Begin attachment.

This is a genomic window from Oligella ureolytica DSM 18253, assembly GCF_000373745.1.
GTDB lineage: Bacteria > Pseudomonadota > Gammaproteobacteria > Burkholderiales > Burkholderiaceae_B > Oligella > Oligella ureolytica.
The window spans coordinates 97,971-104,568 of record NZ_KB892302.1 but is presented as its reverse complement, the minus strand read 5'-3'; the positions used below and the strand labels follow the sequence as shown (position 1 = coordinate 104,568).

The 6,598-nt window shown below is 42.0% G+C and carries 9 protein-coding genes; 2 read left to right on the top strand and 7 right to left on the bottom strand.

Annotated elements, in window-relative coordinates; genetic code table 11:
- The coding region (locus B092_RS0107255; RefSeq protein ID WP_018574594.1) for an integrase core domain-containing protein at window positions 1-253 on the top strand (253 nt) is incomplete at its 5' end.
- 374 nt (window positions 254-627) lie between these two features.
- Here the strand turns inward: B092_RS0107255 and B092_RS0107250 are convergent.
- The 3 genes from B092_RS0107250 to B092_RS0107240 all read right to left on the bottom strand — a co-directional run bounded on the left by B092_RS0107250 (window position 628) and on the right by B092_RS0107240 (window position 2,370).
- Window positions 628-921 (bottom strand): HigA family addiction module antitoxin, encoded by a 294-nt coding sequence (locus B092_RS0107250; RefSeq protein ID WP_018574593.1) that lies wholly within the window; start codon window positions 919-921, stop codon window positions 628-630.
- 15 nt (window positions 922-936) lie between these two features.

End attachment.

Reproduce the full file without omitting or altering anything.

This is a genomic window from Oligella ureolytica DSM 18253, assembly GCF_000373745.1.
GTDB lineage: Bacteria > Pseudomonadota > Gammaproteobacteria > Burkholderiales > Burkholderiaceae_B > Oligella > Oligella ureolytica.
The window spans coordinates 97,971-104,568 of record NZ_KB892302.1 but is presented as its reverse complement, the minus strand read 5'-3'; the positions used below and the strand labels follow the sequence as shown (position 1 = coordinate 104,568).

The 6,598-nt window shown below is 42.0% G+C and carries 9 protein-coding genes; 2 read left to right on the top strand and 7 right to left on the bottom strand.

Annotated elements, in window-relative coordinates; genetic code table 11:
- The coding region (locus B092_RS0107255; RefSeq protein ID WP_018574594.1) for an integrase core domain-containing protein at window positions 1-253 on the top strand (253 nt) is incomplete at its 5' end.
- 374 nt (window positions 254-627) lie between these two features.
- Here the strand turns inward: B092_RS0107255 and B092_RS0107250 are convergent.
- The 3 genes from B092_RS0107250 to B092_RS0107240 all read right to left on the bottom strand — a co-directional run bounded on the left by B092_RS0107250 (window position 628) and on the right by B092_RS0107240 (window position 2,370).
- Window positions 628-921 (bottom strand): HigA family addiction module antitoxin, encoded by a 294-nt coding sequence (locus B092_RS0107250; RefSeq protein ID WP_018574593.1) that lies wholly within the window; start codon window positions 919-921, stop codon window positions 628-630.
- 15 nt (window positions 922-936) lie between these two features.